On his Facebook page before his arrest, Sanders wrote that he had attended Arizona State University and was a former personal trainer for L.A. Fitness. Perez wrote that Sanders currently plans to earn an associate degree degree in prison, study law, and hopes to become a personal trainer and own a business when he's released.

Matthew Schwartzstein, a private attorney hired by Sanders for a brief time during the proceedings, declined to comment on the case.

Remorse and Mitigation

Jordan Hosey was first offered a plea deal of 18 to 25 years. The deal he ultimately took included a range of between 16 and 25 years.

In the end, Judge Steiner declined to sentence Hosey to the maximum of 25 years in his plea deal, giving him 19 years — three fewer than Sanders received. Tessie Mullins said she and Guy were "surprised" by the judge's decision in Hosey's case.

"The conviction for Jordan Hosey was less than what we had hoped for," Tessie Mullins told New Times.

However, Hosey, who'd been living at home with his mother in Tempe up until his arrest, was reportedly "extremely remorseful" about the murder, Perez wrote.

Originally from Chicago, he had dropped out of school in the 10th grade. According to texts obtained by police, the teen was recruited by Sanders, who needed "an extra pair of hands for the job."

Hosey's mother appeared at the sentencing to give mitigating evidence, Liewer said.

Hosey's court-appointed attorney, Theodore Saldivar of the Maricopa County Public Defender's Office, said Hosey was "one of the most remorseful clients I've ever had." The sentence of 19 years actually represented a "slightly aggravated" sentence, he said, but mitigating factors included Hosey's mental health and his upbringing. Saldivar called Hosey on Monday to ask him for comment, then relayed the prisoner's message to New Times.

Hosey didn't want to comment on his sentencing "out of respect for the family," Saldivar said. "He didn't want to comment because he does feel terrible for them and terrible about what happened and what he did. He didn't think he was going to get a second chance, and he felt very bad for the family, who would never get the chance to see their son again."

Grieving Parents

In the letter before sentencing, Guy Mullins wrote that as the case wore on, his family felt emotionally drained. This exhaustion clouded their judgment in working with the prosecutor's office on possible plea bargains, they wrote.

By the time of sentencing, they "struggled" with the plea deals that had been hammered out.

"Frankly, the terms seem insultingly short relative to the crimes," they wrote. "The terms are apparently the result of inefficiencies and inequities in the process."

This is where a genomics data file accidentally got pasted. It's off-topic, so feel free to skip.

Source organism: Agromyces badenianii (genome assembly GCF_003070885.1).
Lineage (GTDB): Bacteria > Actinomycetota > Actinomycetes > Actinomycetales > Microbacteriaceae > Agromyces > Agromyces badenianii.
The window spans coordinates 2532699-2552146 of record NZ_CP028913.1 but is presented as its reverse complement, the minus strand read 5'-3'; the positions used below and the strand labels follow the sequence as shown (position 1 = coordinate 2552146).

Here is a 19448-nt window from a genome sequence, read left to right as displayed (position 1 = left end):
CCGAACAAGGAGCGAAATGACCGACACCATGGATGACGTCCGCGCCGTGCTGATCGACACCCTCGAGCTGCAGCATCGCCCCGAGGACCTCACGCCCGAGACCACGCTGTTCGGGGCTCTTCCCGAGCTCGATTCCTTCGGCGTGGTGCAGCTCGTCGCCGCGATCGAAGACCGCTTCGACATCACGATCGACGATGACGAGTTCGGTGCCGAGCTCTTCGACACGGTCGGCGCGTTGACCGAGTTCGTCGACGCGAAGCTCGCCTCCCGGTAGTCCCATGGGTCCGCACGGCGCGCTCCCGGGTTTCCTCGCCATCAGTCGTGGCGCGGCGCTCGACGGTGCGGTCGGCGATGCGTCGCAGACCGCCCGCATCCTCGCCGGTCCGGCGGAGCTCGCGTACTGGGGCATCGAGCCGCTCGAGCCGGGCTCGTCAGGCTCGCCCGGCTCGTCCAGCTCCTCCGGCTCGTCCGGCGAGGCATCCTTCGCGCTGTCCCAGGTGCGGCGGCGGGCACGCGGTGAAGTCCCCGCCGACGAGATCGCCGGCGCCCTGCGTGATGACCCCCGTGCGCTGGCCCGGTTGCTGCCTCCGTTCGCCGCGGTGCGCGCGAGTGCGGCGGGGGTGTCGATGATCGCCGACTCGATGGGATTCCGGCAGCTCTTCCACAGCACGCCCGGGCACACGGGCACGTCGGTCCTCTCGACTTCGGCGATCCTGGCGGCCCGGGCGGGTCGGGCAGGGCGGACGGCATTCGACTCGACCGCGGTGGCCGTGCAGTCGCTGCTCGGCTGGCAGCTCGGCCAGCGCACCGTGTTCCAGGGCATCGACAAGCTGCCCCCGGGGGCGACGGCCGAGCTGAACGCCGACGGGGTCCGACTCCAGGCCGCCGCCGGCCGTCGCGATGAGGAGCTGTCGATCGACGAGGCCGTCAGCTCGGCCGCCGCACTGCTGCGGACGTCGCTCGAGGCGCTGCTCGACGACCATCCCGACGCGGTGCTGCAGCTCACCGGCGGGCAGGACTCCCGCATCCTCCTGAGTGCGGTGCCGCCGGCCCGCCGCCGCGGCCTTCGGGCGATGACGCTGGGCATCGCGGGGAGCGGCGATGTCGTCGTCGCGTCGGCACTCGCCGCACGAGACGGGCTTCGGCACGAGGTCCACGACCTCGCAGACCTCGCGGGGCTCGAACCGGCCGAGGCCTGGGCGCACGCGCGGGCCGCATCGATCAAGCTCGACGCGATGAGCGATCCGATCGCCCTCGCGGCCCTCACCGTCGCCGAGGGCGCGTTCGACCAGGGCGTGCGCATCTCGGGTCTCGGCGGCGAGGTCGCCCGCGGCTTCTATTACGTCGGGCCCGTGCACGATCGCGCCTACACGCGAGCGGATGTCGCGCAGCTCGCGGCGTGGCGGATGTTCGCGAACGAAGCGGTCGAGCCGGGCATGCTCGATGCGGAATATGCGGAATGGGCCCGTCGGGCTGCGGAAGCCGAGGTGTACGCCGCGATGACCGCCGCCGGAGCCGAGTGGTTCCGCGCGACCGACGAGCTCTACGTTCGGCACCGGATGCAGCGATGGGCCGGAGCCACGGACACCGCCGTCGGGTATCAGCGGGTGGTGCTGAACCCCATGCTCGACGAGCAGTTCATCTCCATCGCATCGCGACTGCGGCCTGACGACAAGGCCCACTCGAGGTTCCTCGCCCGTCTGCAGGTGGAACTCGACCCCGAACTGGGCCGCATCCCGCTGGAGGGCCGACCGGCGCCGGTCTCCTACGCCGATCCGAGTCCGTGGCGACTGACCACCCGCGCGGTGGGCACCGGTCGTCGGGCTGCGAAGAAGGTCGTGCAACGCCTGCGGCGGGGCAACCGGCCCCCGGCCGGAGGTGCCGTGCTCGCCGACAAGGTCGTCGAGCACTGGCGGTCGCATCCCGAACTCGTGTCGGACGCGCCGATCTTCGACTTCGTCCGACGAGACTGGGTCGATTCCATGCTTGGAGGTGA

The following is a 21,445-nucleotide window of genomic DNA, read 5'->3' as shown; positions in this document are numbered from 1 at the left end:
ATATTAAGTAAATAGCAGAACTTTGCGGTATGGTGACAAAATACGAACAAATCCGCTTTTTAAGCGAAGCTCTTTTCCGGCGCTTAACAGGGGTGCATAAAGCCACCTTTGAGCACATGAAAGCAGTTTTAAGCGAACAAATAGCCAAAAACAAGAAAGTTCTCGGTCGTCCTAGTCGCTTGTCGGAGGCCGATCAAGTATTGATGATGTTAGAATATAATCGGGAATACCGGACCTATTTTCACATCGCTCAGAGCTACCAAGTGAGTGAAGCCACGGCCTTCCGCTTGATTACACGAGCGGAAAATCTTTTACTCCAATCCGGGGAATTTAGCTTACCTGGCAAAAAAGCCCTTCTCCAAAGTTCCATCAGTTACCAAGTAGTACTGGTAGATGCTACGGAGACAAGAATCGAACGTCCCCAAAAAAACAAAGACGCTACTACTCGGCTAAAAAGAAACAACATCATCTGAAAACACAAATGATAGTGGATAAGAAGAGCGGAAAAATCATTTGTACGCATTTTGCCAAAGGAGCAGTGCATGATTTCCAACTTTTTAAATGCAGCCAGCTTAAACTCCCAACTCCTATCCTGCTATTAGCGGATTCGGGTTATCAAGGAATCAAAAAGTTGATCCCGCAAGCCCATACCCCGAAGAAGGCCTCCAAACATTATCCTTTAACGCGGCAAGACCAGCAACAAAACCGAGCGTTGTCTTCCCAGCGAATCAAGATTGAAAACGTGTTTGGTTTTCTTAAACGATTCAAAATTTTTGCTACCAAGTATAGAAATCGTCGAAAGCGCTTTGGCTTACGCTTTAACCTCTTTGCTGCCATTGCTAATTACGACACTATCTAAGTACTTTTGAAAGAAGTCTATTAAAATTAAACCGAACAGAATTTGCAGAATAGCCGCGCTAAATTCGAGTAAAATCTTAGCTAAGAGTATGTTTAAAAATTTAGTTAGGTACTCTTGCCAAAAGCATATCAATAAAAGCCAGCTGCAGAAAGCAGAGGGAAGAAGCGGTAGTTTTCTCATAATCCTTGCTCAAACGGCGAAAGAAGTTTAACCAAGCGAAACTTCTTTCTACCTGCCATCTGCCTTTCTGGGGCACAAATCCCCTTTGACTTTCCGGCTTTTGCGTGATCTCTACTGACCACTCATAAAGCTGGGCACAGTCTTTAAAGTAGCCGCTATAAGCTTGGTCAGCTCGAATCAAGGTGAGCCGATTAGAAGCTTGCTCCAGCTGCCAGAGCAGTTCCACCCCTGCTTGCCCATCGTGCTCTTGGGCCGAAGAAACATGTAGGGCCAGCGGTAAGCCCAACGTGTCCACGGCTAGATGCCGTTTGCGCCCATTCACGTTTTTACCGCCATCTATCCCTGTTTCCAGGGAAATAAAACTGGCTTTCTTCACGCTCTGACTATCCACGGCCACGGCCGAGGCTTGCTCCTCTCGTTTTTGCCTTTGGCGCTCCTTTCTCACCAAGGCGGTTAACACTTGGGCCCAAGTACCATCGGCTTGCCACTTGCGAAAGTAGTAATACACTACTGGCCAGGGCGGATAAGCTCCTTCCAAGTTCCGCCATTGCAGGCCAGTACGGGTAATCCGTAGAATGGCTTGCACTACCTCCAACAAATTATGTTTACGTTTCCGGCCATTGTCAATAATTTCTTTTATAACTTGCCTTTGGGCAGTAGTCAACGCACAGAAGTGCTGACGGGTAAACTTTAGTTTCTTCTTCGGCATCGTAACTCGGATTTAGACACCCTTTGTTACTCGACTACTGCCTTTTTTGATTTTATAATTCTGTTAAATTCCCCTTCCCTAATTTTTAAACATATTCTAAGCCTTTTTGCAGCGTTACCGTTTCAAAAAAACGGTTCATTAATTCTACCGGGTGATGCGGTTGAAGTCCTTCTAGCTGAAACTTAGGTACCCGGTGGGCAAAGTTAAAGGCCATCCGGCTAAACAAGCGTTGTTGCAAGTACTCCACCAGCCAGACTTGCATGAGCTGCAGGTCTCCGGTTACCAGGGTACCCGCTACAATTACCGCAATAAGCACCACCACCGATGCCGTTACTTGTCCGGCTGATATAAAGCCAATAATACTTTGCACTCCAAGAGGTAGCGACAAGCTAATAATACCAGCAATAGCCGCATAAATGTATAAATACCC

They wrote how it "pained" them to argue for 22 years in Sanders, the maximum available. The system also "worked out in Hosey's favor," too, the letter said. "Justice in the crime ... would be better served by more significant and lengthy sentencing than that which the current system affords."

Tessie Mullins told New Times how, "between changing judges, changing lawyers," the fact that Sanders defended himself for a time, and the many motions filed in the case, which the family felt were designed to delay proceedings, led to their feelings of frustration with the process.

"The only constant was Ms. [Mayar] Daiza, the prosecutor, which we are thankful for," Tessie Mullins said. "She worked diligently to try to bring the whole matter to the best conclusion possible."

The only satisfaction of the justice system experience is that "we can move forward from this part of our lives," Mullins said.

The end of the prosecution will allow the Mullins family and Shane's friends to focus on getting past their heartbreak, she explained. Shane Mullins was close not only with his parents and two siblings, but also to members of his extended family, and he had a large circle of friends, according to his parents.

Shane was also an ASU student. He was set to graduate the month after his murder. In December 2017, Guy and Tessie Mullins accepted his bachelor's of science degree in technological entrepreneurship and management at ASU's graduation ceremony.

When contacted by New Times last Wednesday, Tessie Mullins said she had been just about to leave the house to place flowers on her son's grave.

"He's with us always," she said.
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Ray Stern has worked as a newspaper reporter in Arizona for more than two decades. He's won numerous awards for his reporting, including the Arizona Press Club's Don Bolles Award for Investigative Journalism.